When spouses make the decision to divorce, the question, “What happens to the real estate portfolio and investment assets?” may arise. The division of real estate and other investment assets is one of the most challenging aspects of a divorce, even in an equitable division state such as Iowa. When an individual wants to protect their real estate portfolio during a divorce, they may consider seeking legal counsel from a divorce attorney to ensure their financial rights remain protected. The skilled and knowledgeable divorce attorneys at Simpson Legal Group, LLC, has helped clients with significant real estate portfolios navigate the divorce process and protect their assets and long-term investments. Obtain a personalized consultation about your specific questions regarding your real estate portfolios and your divorce by calling our experienced family law attorneys today at (712) 256-9899.
The Importance of Planning Before Divorce
Often, the best way to protect a real estate portfolio in a divorce is to start planning before the marriage occurs. Many individuals who accumulate significant assets before a marriage choose to sign a prenuptial or postnuptial agreement with their spouse to protect their separate property during any future divorce proceedings. Prenuptial agreements, also known as “prenups,” are becoming popular among individuals of all ages. Prenuptial agreements can help an individual protect their investments, business, real estate, and even retirement plans.
However, not every couple has a prenuptial or postnuptial agreement. The strategy to protect a real estate portfolio during a divorce changes drastically when the couple does not have either a prenuptial or postnuptial agreement. In these cases, an individual who wishes to protect their assets want to visit with an experienced attorney to determine their options regarding the intersection of their real estate portfolios and divorce.
What Happens to the Marital Home in a Divorce?
One of the most common – and toughest – questions that arise during a divorce is, “What happens to the marital home?” For most couples, their marital home is their most valuable asset, which is why it is critical to understand how state law divides the marital home. Iowa is an equitable distribution state, according to the Iowa State Bar Association. It means that any assets acquired by the couple before or after the marriage are subject to division unless the property was received through gift or inheritance.
In most divorce cases in Iowa, the marital home is subject to division when a couple decides to end a marriage. Iowa courts consider a variety of factors, including the distribution of other assets, the income and earning capacity of each spouse, and many other financial factors when determining what happens to the marital home. For many couples, the family home is the most valuable asset in their real estate portfolio, which is why they are willing to fight for it in court to win the battle. If there are disagreements regarding who should keep the marital home, spouses may want to consider hiring an experienced divorce attorney at Simpson Legal Group, LLC, to help them reach an agreement amicably.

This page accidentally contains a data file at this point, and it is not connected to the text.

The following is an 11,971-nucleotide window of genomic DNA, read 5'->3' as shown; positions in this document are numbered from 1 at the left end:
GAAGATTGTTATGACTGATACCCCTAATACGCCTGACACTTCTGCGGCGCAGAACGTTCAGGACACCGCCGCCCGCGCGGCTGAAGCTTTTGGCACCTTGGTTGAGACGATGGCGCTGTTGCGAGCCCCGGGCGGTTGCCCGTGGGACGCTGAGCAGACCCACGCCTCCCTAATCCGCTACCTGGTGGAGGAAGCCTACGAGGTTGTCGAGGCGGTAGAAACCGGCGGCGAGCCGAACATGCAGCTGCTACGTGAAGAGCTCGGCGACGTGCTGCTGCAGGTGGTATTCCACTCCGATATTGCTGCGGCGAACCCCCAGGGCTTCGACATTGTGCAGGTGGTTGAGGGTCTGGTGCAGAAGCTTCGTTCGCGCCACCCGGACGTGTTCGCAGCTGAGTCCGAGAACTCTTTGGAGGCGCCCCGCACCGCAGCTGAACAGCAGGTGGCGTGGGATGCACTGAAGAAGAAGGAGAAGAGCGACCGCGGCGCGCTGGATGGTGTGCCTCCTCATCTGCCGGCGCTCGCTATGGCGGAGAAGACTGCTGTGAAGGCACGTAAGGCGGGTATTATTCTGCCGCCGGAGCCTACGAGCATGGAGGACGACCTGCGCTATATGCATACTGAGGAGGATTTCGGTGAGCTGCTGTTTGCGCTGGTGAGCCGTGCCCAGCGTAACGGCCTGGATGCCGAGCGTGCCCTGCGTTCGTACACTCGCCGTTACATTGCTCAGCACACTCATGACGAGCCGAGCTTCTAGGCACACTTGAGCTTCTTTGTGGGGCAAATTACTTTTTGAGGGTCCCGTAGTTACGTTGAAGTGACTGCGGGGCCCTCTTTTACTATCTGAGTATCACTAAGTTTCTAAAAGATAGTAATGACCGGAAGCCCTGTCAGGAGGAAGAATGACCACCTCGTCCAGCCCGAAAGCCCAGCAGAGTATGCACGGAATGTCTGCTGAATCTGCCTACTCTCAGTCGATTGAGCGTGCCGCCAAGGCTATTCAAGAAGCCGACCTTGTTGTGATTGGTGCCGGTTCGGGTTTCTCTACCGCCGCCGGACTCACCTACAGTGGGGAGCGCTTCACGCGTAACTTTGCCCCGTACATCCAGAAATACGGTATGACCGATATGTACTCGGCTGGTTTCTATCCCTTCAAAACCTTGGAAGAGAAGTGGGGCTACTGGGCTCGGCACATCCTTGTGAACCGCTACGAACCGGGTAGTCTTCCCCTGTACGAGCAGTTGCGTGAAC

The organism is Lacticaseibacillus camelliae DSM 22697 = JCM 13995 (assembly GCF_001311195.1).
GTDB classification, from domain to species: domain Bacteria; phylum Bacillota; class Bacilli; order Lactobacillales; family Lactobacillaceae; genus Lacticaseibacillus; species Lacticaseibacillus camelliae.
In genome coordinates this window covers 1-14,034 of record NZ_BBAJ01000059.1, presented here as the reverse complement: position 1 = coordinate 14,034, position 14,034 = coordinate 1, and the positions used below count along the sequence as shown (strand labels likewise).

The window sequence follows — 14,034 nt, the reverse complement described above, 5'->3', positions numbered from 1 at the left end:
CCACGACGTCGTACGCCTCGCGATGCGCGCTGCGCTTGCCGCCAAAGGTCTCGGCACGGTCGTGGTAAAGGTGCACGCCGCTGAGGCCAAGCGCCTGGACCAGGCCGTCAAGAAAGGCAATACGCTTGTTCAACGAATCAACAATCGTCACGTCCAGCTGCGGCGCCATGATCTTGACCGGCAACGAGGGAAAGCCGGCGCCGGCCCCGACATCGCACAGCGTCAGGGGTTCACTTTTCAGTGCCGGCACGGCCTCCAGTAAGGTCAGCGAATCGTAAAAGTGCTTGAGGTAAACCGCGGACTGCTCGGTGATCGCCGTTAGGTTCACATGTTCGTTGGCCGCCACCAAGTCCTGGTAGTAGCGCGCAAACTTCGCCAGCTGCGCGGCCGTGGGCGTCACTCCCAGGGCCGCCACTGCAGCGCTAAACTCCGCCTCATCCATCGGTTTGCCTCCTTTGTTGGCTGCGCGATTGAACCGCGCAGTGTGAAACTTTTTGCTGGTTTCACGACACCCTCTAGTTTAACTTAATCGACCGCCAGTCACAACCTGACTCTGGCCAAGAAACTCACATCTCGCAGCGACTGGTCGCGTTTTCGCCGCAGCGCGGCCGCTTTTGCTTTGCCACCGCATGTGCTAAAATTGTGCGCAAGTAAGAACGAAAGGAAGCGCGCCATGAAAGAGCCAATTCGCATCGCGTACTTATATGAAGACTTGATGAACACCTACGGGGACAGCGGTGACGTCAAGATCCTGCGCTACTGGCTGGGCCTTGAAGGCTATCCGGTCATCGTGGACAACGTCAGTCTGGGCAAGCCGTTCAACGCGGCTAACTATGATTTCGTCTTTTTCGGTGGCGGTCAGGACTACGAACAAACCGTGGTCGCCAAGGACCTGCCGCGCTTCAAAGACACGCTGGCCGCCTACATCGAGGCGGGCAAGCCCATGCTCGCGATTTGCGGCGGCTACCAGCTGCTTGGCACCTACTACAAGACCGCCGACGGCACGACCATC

Real Estate Portfolios and Divorce When There Is No Prenuptial Agreement
Less than 10% of American couples sign prenuptial agreements before marriage. When spouses do not have a prenuptial agreement to secure their real estate portfolio during a divorce, they may use one of the following strategies to fairly divide a real estate portfolio:
1. Buying Out the Spouse
One of the most common tactics to deal with real estate portfolios and divorce is buying out the former spouse, especially if the spouse is not interested in the actual real estate. However, before making the decision to buy out the former spouse, an individual should consider hiring a professional appraiser to conduct an evaluation of the total value of the real estate portfolio. Then, the individual needs to determine the appropriate amount of money they are willing to offer to buy their former spouse’s share of ownership. It is essential to draft a legally binding agreement when buying out the former spouse.
2. Selling the Property
There may be some instances in which some (or all) of a real estate portfolio could be sold to more easily equitably divide the proceeds of these assets to both spouses. It is important to note that a spouse should not sell any property immediately prior to a divorce, or during the divorce process. A full inventory of all assets must be done, and a listing of all marital property must be determined. Selling property prior to this full disclosure could be seen as an attempt to hide marital assets.
Dividing assets and determining the division of a real estate portfolio between spouses is one of the most complicated aspects of a divorce, especially if the divorce involves significant assets and finances.
How an Experienced Divorce Attorney at Simpson Legal Group, LLC Can Help Answer Your Questions About Your Real Estate Portfolio
In most cases, making decisions together with a spouse is the most efficient solution to make determinations regarding a real estate portfolio in a divorce. However, not all spouses are able to have productive communications regarding real estate portfolios and divorce. As a result, many spouses who wish to ensure their real estate portfolio is divided equitably may want to consider contacting an experienced divorce attorney to provide all of their legal options, and ensure their rights remain protected. The divorce attorneys at Simpson Legal Group, LLC, have helped numerous clients across Iowa develop uniquely crafted plans to protect their real estate portfolios, and ensure they receive the proper division of assets in a divorce. Contact our legal team today at (712) 256-9899 to schedule an appointment.